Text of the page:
For Ever - a Mistranslation

For Ever – Old Testament Evidence

Now we will look at specific verses in the Old Testament and see it the translations make sense. I will insert olam where the word is used. Let’s start with Jonah:

Jonah 1:17 – Now the LORD had prepared a great fish to swallow up Jonah. And Jonah was in the belly of the fish three days and three nights. (KJV)

Jonah 2:6 – I went down to the bottoms of the mountains; the earth with her bars was about me for ever (olam): yet hast though brought up my life from corruption, O LORD my God. (KJV, comment added)

Jonah was in the belly of a big fish for three days and three nights. It was dark so he had no concept of time and used the word olam to mean an indefinite period of time. Jonah was obviously not in the fish for eternity because he got out. Here is another verse:

Psalm 110:4 – The LORD hath sword, and will not repent, Thou art a priest for ever (olam) after the order of Melchizedek. (KJV, comment added)

This verse says “for ever AFTER the order.” That doesn’t make sense. How can for ever mean after or before something? It cannot.

Exodus 21:6 – Then his master shall bring him unto the judges; he shall also bring him the door, or unto the door post; and his master shall bore his ear through with an aul; and he shall serve him for ever (olam). (KJV, comment added)

This verse says that a servant shall serve is master for ever. However, the servant is mortal, he will not live forever. So olam is used here to mean for the rest of his life. I realize that translating “for the rest of you life” into “forever” is not a bad translation in this context. However, if you translate the same word olam next to the word hell or life making it “for ever in hell” or “life everlasting,” it has a completely different meaning than “serve him for ever.” Here’s another example about Solomon’s temple:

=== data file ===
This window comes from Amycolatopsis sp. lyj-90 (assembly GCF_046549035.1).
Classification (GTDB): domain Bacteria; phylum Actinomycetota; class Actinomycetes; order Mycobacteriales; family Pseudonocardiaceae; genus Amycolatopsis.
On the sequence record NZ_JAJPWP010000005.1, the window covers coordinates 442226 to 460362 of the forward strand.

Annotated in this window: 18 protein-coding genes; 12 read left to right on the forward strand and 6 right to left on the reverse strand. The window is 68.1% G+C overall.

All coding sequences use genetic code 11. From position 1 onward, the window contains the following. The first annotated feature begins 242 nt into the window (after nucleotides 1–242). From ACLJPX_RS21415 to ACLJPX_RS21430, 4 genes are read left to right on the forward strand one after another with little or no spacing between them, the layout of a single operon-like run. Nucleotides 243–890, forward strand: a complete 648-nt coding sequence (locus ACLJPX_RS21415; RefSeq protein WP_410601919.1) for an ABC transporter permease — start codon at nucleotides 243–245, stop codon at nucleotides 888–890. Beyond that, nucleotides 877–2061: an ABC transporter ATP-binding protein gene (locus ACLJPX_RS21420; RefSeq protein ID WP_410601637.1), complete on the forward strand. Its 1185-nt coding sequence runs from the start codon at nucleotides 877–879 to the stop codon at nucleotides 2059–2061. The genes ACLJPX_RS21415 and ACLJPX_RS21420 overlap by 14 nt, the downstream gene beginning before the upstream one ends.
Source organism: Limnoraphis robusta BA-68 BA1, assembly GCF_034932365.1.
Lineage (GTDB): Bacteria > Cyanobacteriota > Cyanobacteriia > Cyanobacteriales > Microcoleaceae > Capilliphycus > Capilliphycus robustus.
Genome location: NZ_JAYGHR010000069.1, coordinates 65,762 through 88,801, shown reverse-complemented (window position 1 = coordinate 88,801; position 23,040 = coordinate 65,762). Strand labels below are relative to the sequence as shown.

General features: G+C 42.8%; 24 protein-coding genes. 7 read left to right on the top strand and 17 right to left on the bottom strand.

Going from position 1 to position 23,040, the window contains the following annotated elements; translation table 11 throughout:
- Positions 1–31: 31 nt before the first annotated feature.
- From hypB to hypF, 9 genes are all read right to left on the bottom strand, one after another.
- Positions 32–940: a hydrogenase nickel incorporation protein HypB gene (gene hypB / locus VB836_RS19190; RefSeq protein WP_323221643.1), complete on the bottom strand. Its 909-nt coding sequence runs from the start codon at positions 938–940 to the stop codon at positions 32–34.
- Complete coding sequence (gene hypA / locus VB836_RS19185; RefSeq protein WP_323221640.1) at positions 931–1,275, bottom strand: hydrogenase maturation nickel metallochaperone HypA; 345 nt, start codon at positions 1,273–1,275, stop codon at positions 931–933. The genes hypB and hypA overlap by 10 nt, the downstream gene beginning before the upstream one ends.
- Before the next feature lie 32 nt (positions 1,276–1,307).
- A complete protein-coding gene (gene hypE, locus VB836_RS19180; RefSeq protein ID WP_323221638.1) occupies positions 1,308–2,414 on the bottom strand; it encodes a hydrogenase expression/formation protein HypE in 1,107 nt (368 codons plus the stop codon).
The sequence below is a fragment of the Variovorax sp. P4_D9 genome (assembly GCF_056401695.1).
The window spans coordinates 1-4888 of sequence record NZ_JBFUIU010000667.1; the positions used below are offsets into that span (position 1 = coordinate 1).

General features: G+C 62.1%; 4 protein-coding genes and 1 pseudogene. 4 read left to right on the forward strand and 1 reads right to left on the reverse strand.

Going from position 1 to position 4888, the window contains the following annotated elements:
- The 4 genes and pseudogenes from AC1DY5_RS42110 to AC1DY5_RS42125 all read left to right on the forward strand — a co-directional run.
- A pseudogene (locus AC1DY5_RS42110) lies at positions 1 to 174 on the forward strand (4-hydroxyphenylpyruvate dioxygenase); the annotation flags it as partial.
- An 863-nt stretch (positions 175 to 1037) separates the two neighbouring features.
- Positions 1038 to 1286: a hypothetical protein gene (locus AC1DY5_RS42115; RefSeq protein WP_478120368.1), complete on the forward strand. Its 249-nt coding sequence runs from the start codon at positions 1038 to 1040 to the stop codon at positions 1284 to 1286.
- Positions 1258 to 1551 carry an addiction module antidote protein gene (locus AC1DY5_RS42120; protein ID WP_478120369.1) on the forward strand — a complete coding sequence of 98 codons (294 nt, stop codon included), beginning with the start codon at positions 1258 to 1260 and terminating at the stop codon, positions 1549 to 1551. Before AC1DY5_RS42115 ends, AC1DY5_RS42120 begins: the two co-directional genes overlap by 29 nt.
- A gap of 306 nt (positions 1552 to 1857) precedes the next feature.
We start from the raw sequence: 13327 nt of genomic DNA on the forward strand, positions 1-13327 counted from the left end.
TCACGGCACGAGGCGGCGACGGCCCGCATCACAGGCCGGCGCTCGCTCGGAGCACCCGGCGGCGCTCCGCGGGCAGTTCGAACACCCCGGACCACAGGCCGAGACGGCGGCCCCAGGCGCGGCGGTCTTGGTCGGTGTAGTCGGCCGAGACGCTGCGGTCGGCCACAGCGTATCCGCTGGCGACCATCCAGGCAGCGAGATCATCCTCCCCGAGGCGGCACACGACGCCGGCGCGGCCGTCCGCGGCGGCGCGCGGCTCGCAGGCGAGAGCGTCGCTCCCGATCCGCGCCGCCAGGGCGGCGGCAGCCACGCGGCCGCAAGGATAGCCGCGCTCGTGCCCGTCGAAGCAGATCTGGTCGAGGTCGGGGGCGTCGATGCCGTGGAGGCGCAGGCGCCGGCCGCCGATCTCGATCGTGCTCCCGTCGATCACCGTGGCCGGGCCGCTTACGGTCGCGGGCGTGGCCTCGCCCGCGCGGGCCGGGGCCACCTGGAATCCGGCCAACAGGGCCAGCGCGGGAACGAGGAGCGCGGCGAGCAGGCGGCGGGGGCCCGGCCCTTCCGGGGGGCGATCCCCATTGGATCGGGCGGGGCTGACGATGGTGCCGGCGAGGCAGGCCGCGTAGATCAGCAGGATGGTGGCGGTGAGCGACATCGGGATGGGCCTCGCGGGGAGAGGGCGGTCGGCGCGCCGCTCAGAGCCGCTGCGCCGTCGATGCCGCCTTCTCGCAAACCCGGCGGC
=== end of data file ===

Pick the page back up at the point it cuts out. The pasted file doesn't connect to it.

1 Kings 8:13 – I have surely built thee an house to dwell in, a settled place for thee to abide in for ever (olam). (KJV, comment added)

Solomon is telling God that he built this temple for God to dwell in. However, we know that the temple was destroyed. So Solomon did not mean for ever, but an indefinite period of time.

Joshua 4:7 – Then ye shall answer them, That the waters of Jordan were cut off before the ark of the covenant of the LORD; when it passed over Jordan, the waters of Jordan were cut off: and these stones shall be a memorial unto the children of Israel for ever (olam). (KJV, comment added)

This verse mentions stones that will be a memorial for ever. However, today they are probably eroded, without a trace of them remaining. So how can it mean for ever literally? Next, we will take a look at the New Testament.

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